Enter Trainerbot, the smart ping pong robot with a wicked serve. Harrison started working on a ping pong robot made from a household garbage can. Puma has developed a racing robot to push runners, with the idea that competing against an opponent helps improve athletes' performance. For a totally customizable game, users can control the motors via a mobile app.
Seeing the frequency of such language inspired Lewis years later to create a feature-length documentary to interrogate and explore race, desire and body image, and the ways in which they're informed by media, pop culture and capitalism. The Times spoke with Lewis, who's known online as Fat Femme, following his-her recent West Coast visit about the documentary -- which is slated for a 2017 completion date -- how people "fail gender" and how gender deviant and trans people fit into the Black Lives Matter movement. The "no fats, no femmes" ideology is often used by gay men [on dating sites] situating their desires within a framework that excludes particular kinds of bodies, mostly those fat, feminine, disabled, HIV positive and the list goes on. How do the topics you're raising in "No Fats, No Femmes" intersect with the Black Lives Matter movement, and what seems like the exclusion of black trans and gender nonconforming people in that movement?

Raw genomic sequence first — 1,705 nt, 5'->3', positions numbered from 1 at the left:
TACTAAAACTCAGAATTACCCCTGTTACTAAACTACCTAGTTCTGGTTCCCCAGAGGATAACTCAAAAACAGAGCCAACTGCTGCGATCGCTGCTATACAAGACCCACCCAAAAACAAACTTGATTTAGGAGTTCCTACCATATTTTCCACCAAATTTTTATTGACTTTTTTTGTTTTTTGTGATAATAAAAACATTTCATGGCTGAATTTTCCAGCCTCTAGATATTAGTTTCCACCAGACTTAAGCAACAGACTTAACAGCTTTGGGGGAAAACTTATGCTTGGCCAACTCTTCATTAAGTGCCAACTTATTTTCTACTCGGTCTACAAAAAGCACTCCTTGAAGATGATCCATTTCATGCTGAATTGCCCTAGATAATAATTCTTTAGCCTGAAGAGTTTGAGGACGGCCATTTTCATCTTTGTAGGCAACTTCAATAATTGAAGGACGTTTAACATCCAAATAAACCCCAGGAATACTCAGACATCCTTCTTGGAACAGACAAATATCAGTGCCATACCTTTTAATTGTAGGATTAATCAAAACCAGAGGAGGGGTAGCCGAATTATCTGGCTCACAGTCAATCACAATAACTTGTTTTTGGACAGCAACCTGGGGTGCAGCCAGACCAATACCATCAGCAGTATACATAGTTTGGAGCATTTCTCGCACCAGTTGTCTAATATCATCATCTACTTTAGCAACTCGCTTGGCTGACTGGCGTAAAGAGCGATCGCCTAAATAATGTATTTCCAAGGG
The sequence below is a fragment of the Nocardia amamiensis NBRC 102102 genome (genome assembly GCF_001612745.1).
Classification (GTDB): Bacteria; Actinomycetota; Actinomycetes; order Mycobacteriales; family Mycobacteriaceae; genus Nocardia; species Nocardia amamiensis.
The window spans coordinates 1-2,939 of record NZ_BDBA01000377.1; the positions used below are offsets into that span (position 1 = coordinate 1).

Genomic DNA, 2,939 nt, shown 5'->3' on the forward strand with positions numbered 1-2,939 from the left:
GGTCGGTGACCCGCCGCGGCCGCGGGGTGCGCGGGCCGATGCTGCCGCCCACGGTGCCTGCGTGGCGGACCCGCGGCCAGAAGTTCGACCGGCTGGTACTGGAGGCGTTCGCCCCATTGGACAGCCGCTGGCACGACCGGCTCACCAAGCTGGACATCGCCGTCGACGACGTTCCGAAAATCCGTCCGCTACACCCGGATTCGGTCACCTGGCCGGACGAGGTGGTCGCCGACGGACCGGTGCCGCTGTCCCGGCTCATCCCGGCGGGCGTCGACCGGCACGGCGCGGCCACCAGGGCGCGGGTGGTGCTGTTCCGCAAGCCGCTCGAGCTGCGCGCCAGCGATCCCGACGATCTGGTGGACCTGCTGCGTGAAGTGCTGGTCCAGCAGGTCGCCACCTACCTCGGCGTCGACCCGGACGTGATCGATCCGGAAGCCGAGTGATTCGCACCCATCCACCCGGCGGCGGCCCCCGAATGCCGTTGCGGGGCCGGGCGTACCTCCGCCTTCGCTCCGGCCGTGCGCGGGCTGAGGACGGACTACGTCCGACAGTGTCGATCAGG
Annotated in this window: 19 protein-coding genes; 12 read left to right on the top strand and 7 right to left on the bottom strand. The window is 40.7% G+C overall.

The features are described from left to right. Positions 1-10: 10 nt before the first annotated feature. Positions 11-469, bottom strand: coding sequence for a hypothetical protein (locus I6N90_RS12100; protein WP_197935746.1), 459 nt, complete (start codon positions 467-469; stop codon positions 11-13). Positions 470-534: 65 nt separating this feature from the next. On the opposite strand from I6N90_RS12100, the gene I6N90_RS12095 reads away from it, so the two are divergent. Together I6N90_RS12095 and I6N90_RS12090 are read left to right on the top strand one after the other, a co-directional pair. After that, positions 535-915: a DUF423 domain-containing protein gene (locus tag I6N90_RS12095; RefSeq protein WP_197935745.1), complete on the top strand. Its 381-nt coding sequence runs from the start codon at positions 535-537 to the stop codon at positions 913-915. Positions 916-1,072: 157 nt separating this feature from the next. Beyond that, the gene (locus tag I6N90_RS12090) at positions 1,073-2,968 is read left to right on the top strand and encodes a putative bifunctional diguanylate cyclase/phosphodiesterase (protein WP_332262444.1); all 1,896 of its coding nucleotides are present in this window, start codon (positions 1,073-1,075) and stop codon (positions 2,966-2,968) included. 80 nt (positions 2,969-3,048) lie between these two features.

That's the backlog of pre-orders that Tesla Motors tallied up in the days after announcing its latest car, the Tesla Model 3. Aside from a handful of parts that need routine replacement--think tires and wiper blades--the bulk of the vehicle's components and functions were designed to be upgraded, not by mechanics wielding wrenches, but by software engineers working in Tesla's Silicon Valley research and development labs. A fix, the message informed him, was automatically downloaded to Robert's car (and every other Tesla) overnight while it charged in his garage. And this is happening not just in transportation but virtually every industry, as I write in my latest book "The Digital Revolution: How Connected Digital Innovations Are Transforming Your Industry, Company and Career."
These intelligent RPA systems, which use the latest cognitive computing technology, have huge potential to step up management effectiveness. Our goal was to assess the potential impact of cognitive computing on their jobs and to understand their perceptions of the how their work would change as a result of this new technology. The vast majority of managers, 84 percent, believe intelligent machines will make them more effective and make their work more interesting. In my next blog post I'll highlight two further obstacles that might hamper business leaders' efforts to boost management performance with intelligent machines.